New Committee to Support Local Innovation

joe curtatoneMayor Curtatone, photograph by Jess Benjamin.

As tech companies and start-ups flock to Somerville, Mayor Joseph Curtatone is launching an advisory committee to help foster innovation in the city through policies, programs, and partnerships.

In addition to providing various forms of support to innovators, the committee—or the “Innovation and Opportunity Lab”—will be tasked with forming public-private partnerships to weave companies into the Somerville community.

“This committee will be about how to build not the hard infrastructure, not buildings or streets, but the soft infrastructure,” Economic Development Specialist Ben Sommer says. “So partnerships, programs, leaders in our community who can connect those companies to our residents, we’re going to be thinking about how we can support those companies that are filling those spaces but also how we can build deep connections to the Somerville community.”

“Innovation” is a broad term, but the lab will focus primarily on technology companies and start-ups, Sommer says. The lab will work with companies, non-profits, and academic institutions, according to the city website.

The city is looking to fill the nine-member committee with people who live or work in Somerville. Applications are open through Sept. 22.

The committee members will largely shape the lab’s projects, but Sommer says some partnerships are already underway in the city that are examples of what officials hope the lab can accomplish.

“A partnership that we have been engaged in is between the city, the school, and Formlabs, which is a 3D-printing company. They’ve taken high school kids to tour their facility, they had staff help out with our youth entrepreneurship program, they’ve donated equipment to the high school’s Fab Lab. These aren’t enormous dollar-amount partnerships, but the sum of the different connections is really meaningful,” Sommer says.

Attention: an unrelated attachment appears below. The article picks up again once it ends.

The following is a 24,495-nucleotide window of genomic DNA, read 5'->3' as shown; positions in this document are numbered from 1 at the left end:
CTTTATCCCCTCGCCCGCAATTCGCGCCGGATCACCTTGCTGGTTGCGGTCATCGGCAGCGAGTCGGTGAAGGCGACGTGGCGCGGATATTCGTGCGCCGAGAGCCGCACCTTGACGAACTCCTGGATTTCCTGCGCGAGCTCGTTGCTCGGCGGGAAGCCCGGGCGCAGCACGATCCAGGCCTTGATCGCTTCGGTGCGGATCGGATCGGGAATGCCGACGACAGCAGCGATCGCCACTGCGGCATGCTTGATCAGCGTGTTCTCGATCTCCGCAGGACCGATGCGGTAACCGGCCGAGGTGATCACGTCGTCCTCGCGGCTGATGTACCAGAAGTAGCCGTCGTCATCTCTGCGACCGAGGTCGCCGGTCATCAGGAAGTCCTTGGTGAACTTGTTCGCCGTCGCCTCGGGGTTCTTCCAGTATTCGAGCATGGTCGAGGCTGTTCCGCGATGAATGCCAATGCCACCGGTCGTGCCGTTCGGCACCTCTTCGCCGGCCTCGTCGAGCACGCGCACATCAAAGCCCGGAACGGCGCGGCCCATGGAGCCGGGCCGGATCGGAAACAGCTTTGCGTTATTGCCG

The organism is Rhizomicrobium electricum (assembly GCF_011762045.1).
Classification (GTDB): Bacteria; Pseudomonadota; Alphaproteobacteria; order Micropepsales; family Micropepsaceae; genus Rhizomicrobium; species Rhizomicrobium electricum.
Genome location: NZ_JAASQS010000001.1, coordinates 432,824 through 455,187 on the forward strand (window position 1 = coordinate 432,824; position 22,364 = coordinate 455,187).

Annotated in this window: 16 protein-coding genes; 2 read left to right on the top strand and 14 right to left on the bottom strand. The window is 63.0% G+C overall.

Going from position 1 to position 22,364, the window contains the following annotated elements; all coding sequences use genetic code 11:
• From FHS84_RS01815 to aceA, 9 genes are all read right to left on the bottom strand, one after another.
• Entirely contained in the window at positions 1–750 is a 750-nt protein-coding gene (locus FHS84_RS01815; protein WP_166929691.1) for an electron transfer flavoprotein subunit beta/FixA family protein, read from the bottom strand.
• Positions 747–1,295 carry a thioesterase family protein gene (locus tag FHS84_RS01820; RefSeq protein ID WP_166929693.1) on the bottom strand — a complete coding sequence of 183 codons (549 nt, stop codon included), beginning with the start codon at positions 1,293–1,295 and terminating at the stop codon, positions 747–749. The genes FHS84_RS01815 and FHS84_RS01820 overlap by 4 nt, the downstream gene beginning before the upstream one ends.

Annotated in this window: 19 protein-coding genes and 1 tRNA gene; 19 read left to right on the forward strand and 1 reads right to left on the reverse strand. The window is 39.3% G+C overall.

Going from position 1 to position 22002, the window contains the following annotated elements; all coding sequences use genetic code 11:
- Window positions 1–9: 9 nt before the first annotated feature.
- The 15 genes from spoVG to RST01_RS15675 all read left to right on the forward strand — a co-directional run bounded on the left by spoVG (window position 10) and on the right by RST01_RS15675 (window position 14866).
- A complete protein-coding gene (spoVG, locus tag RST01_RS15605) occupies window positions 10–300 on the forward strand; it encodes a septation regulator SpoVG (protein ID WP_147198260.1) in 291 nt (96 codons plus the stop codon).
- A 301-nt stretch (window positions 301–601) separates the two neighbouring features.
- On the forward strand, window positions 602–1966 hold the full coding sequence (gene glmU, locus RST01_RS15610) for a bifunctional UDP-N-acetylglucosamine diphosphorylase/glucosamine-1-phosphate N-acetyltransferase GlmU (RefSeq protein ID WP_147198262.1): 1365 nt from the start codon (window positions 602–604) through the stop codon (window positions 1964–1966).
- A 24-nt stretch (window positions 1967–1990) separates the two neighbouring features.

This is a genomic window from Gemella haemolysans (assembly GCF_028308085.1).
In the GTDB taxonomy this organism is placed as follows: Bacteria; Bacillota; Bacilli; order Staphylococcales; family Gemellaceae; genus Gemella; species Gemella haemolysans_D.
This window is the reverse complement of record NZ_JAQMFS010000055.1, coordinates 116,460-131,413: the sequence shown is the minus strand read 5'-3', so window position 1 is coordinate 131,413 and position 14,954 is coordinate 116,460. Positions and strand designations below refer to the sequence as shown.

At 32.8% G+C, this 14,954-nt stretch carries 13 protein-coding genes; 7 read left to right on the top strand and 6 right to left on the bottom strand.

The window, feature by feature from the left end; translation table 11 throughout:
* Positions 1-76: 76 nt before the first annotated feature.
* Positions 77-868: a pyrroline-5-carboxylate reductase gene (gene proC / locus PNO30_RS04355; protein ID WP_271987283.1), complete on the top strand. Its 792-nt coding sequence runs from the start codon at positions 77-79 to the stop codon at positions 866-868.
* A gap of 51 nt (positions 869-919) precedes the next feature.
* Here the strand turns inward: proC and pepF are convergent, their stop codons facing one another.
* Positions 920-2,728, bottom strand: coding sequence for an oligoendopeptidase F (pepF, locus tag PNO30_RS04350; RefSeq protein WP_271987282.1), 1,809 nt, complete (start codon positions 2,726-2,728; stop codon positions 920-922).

Other partnerships could include training entry-level software programmers through the Somerville Community Corporation’s First Source program to foster a local workforce for incoming companies.

The committee, which will meet monthly beginning in October, will ideally include a mix of non-profit leasers, academics, and people in the technology sector, according to Sommer. Curtatone will make the final selections.

“Invention and innovation spur the creative economy, and contribute immensely to the fabric of Somerville,” Curtatone said in a statement. “The new Innovation and Opportunity Lab will be charged with exploring partnerships, researching best practices, supporting entrepreneurs and existing businesses, and more to ensure that we’re creating and maintaining a diverse, representative, and prosperous local innovation ecosystem that serves the city.”